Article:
Young Upstarts

All about entrepreneurship, intrapreneurship, ideas, innovation, and small business.

Raising Funds For A Traditional F&B Or Retail Startup

Over the past two weeks I’ve received at least five emails asking for startup advice. Most of them merely had ideas but no clue how to start in their industry, three of them needed advice on fundraising, and just one asked recommendations for a mentor (no prizes for guessing which impressed me most).

But one of the greatest challenges faced by aspiring entrepreneurs is to raise sufficient funds to start their business. The three that needed to raise funds weren’t in the technology space but in traditional retail and F&B – which makes fundraising even more difficult.

Here are some ways such startups can raise funds:

Angel investors.

The hard truth is that while interest in traditional retail and F&B startups has risen over the last five years, most of them are unlikely to score any venture funding. And even if they do, traditional businesses are difficult to scale fast and big enough to meet the high expectations of venture capitalists.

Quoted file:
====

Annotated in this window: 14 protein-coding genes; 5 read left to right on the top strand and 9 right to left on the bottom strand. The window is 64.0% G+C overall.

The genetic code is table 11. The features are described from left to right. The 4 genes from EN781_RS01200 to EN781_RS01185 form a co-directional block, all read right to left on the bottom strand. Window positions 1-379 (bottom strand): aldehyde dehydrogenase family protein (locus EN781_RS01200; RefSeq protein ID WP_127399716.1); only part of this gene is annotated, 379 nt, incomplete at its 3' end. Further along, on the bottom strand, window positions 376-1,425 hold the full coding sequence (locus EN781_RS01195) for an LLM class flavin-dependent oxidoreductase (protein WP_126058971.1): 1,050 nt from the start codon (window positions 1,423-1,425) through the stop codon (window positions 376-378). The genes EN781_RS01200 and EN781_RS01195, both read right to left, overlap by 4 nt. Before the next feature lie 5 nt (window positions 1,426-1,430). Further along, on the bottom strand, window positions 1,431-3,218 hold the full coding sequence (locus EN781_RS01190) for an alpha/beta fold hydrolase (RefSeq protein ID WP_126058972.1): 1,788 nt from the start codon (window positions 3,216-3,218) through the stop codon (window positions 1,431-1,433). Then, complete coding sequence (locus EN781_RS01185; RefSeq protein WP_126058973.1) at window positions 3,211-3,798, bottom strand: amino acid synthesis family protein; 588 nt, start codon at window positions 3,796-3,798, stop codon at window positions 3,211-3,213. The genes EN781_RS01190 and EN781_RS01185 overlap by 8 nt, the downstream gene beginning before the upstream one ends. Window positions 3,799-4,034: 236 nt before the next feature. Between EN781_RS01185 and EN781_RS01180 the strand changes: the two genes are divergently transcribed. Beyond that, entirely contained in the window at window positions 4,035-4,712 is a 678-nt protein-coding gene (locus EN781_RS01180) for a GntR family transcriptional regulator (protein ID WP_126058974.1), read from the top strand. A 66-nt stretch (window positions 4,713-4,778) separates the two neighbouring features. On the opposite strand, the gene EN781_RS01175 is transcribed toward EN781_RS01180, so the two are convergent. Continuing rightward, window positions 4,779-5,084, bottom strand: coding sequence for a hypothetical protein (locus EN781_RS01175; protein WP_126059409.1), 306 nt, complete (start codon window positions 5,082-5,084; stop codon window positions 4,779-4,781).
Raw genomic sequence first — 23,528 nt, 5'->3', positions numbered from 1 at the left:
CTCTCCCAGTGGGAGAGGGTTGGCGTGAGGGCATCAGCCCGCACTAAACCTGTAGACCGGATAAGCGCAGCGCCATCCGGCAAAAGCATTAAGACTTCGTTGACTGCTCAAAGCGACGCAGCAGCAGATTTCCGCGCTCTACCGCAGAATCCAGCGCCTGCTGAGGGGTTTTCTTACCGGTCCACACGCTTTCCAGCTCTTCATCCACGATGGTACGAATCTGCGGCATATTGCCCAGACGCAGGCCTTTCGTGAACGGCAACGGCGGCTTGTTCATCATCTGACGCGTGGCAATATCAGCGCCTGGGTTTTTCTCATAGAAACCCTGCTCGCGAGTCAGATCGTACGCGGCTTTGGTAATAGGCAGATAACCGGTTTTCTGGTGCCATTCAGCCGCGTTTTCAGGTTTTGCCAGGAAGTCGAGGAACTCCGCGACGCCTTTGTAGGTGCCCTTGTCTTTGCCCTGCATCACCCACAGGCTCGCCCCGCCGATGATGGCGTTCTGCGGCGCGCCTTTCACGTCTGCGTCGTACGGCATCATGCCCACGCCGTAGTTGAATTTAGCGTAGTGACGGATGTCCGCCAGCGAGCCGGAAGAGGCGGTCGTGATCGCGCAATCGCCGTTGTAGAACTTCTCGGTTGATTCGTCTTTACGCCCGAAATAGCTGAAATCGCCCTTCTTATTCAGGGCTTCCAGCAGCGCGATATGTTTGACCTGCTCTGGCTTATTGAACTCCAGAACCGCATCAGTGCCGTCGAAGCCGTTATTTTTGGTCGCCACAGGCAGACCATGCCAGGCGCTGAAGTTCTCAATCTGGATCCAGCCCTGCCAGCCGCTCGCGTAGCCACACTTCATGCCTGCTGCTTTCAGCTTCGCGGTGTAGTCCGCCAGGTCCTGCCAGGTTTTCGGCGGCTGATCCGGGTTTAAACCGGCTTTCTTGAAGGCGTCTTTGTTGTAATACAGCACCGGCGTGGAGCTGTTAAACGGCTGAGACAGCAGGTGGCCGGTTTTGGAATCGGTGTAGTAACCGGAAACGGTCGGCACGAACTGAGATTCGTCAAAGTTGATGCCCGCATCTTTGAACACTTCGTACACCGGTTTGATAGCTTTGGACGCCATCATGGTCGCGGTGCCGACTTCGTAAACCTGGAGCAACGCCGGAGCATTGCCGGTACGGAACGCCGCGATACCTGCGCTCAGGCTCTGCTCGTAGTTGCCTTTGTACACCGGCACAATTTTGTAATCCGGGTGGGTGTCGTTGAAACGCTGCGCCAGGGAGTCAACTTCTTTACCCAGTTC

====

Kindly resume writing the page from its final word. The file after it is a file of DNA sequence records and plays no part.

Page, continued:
Their best bet is finding an angel investor who’s passionate about their area of business and is willing to stump up some cash to help kick-start them along. But finding the right angel investor isn’t easy either, and requires a superior network of contacts.

Friends and family.

By far one of the more popular ways of raising funds for business (around 31-percent of small business owners do it), borrowing money from friends and family has its upsides and disadvantages.

Although terms can be more lax when borrowing money from someone you know, it’s also a double-edged sword – relationships can be adversely affected when things go sour.

Traditional financing.

And of course, there are more traditional ways of raising funds. Maxing out credit lines is one way, although high interest rates can cause a struggling young startup further down the road. Another way is capital finance through bank loans, which is usually an option if the startup entrepreneur has some experience in his belt.

The best entrepreneurs, of course, assess and leverage one or more of the financing options above. If you’re an aspiring retail or F&B entrepreneur, I wish you all success in getting the funding you need to launch and run your business.


Daniel Goh is the founder and chief editor of Young | Upstarts, as well as an F&B entrepreneur. Daniel has a background in public relations, and is interested in issues in entrepreneurship, small business, marketing, public relations and the online space. He can be reached at daniel [at] youngupstarts [dot] com.

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